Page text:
I attended this year’s FIDE conference and my recollection of the plenary debate contrasts with Leonard Besselink’s account. I remember a constructive (and somewhat dull) atmosphere, where representatives from the ECJ were eager to emphasise that they are not about to replace national courts. I cannot remember prominent panelists from national courts expressing fundamental criticism beyond the subtle disagreement about the Melloni and Åkerberg Fransson judgments, which has been around for more than a year and which is certainly justified (I shall come back to this).
Irrespective of who said precisely what in Copenhagen, my vision of the structural shifts in the interaction of national constitutions and the EU Charter differs respectfully from the position put forward by Leonard Besselink. I do not agree that national human rights are being ignored and that the constitutive power has shifted to the European Union. It seems to me that the situation is not quite as dramatic and I will suggest, to the contrary, that the ECJ is moving in the right direction. My objection concerns three aspects: the Melloni judgment, Leonard’s counterfactual hypothesis and the ECJ’s function as a supreme court. While the first objection is rather technical, the remainder highlights the potential of national autonomy in the application of the Charter.The Outcome of the Melloni Judgment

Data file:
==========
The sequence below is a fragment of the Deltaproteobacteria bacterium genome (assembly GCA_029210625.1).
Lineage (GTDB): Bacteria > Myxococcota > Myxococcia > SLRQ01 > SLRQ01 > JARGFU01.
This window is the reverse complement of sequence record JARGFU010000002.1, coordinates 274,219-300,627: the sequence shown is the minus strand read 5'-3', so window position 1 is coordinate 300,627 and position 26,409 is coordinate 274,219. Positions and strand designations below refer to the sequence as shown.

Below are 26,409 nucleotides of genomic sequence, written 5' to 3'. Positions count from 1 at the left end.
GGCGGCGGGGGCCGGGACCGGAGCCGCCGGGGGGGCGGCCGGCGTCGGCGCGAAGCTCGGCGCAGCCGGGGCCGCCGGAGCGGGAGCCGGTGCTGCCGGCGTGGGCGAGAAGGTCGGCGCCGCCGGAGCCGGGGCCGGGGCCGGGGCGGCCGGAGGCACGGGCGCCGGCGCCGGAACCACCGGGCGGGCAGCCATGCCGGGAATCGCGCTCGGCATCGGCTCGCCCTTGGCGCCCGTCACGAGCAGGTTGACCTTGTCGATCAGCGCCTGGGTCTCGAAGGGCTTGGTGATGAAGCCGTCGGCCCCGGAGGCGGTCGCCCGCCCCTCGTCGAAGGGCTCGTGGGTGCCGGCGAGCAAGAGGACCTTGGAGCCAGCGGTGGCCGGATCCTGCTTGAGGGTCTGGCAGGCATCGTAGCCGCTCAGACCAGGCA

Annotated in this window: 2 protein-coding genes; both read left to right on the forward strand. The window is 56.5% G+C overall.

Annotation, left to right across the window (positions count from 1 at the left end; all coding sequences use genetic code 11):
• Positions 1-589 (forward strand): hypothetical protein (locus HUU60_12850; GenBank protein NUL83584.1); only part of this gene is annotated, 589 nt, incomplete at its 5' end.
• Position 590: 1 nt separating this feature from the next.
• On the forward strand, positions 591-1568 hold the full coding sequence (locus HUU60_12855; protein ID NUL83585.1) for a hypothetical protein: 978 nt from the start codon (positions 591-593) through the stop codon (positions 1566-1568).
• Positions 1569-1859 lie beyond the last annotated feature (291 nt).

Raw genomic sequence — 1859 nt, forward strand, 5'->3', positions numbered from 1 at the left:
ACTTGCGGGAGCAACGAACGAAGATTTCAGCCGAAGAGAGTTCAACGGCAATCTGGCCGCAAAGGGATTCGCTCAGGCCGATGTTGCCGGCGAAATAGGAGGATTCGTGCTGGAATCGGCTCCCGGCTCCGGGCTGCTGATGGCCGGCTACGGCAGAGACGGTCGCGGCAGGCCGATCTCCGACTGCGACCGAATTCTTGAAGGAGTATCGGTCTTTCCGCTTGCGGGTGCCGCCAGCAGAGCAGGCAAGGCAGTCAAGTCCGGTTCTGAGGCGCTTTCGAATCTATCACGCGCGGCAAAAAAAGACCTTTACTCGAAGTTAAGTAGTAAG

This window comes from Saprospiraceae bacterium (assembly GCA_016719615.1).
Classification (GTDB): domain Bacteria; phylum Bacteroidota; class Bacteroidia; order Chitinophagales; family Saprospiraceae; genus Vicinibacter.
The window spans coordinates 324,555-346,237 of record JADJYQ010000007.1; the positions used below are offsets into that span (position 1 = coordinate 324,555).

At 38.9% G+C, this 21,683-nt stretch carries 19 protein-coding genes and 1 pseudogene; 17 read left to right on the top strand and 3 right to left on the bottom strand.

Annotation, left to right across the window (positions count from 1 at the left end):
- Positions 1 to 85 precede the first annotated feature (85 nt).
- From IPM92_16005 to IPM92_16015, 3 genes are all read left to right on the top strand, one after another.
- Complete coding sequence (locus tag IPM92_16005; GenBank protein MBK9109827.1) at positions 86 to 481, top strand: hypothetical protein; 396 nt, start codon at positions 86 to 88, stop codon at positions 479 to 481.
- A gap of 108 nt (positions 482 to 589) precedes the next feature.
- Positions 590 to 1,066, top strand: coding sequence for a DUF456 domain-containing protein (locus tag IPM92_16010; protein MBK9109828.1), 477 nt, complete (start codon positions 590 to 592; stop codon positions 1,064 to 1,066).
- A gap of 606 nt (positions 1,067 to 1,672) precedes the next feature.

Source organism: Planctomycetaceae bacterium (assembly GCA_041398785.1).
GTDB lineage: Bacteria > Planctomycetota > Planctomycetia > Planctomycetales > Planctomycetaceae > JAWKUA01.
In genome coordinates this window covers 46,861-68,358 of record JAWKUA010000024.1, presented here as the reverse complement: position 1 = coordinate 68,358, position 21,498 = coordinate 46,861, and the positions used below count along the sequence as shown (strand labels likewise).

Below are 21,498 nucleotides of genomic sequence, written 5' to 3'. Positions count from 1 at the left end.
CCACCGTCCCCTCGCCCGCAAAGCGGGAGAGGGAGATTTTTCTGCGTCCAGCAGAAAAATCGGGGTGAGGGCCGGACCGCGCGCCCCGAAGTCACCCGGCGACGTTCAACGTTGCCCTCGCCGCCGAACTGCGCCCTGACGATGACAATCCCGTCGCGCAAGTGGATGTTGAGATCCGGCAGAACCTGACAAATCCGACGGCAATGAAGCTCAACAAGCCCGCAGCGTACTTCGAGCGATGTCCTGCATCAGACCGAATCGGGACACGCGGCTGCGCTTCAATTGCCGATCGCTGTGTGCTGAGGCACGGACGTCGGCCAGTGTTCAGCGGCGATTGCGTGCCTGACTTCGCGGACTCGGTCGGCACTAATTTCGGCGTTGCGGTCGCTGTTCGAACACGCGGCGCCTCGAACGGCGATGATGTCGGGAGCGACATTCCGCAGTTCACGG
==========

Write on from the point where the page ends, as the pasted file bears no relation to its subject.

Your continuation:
I concur with Leonard Besselink that the Grand Chamber did not leave much leeway for national human rights in Melloni, thereby effectively obliging the Spanish Tribunal Constitucional to abandon its interpretation of Article 24 of the Spanish Constitution. In contrast to Leonard, I would not blame the ECJ for this outcome ...Zum vollständigen Artikel